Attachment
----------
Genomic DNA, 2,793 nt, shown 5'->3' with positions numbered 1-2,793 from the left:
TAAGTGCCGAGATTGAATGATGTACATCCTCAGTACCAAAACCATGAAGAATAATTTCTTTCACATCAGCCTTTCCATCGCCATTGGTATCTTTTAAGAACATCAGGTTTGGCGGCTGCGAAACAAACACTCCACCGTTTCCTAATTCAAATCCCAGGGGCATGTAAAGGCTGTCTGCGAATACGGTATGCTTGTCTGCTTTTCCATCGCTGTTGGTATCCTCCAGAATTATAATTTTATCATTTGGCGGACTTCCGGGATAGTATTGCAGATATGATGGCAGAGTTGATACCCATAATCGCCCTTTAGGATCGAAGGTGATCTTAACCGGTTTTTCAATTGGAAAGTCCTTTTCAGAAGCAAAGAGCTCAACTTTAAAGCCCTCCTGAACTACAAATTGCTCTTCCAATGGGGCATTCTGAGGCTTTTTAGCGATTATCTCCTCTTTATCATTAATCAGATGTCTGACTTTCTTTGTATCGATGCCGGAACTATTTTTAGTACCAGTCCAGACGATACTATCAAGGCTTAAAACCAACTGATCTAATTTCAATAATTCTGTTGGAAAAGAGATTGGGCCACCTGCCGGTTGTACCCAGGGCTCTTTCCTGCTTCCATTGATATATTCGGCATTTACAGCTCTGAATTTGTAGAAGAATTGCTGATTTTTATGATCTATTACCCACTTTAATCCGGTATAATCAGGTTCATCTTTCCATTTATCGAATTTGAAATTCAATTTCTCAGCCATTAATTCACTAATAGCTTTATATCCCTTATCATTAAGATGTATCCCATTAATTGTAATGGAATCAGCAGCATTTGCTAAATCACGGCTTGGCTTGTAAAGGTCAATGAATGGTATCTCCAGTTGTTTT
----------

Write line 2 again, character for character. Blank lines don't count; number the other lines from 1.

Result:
TAAGTGCCGAGATTGAATGATGTACATCCTCAGTACCAAAACCATGAAGAATAATTTCTTTCACATCAGCCTTTCCATCGCCATTGGTATCTTTTAAGAACATCAGGTTTGGCGGCTGCGAAACAAACACTCCACCGTTTCCTAATTCAAATCCCAGGGGCATGTAAAGGCTGTCTGCGAATACGGTATGCTTGTCTGCTTTTCCATCGCTGTTGGTATCCTCCAGAATTATAATTTTATCATTTGGCGGACTTCCGGGATAGTATTGCAGATATGATGGCAGAGTTGATACCCATAATCGCCCTTTAGGATCGAAGGTGATCTTAACCGGTTTTTCAATTGGAAAGTCCTTTTCAGAAGCAAAGAGCTCAACTTTAAAGCCCTCCTGAACTACAAATTGCTCTTCCAATGGGGCATTCTGAGGCTTTTTAGCGATTATCTCCTCTTTATCATTAATCAGATGTCTGACTTTCTTTGTATCGATGCCGGAACTATTTTTAGTACCAGTCCAGACGATACTATCAAGGCTTAAAACCAACTGATCTAATTTCAATAATTCTGTTGGAAAAGAGATTGGGCCACCTGCCGGTTGTACCCAGGGCTCTTTCCTGCTTCCATTGATATATTCGGCATTTACAGCTCTGAATTTGTAGAAGAATTGCTGATTTTTATGATCTATTACCCACTTTAATCCGGTATAATCAGGTTCATCTTTCCATTTATCGAATTTGAAATTCAATTTCTCAGCCATTAATTCACTAATAGCTTTATATCCCTTATCATTAAGATGTATCCCATTAATTGTAATGGAATCAGCAGCATTTGCTAAATCACGGCTTGGCTTGTAAAGGTCAATGAATGGTATCTCCAGTTGTTTT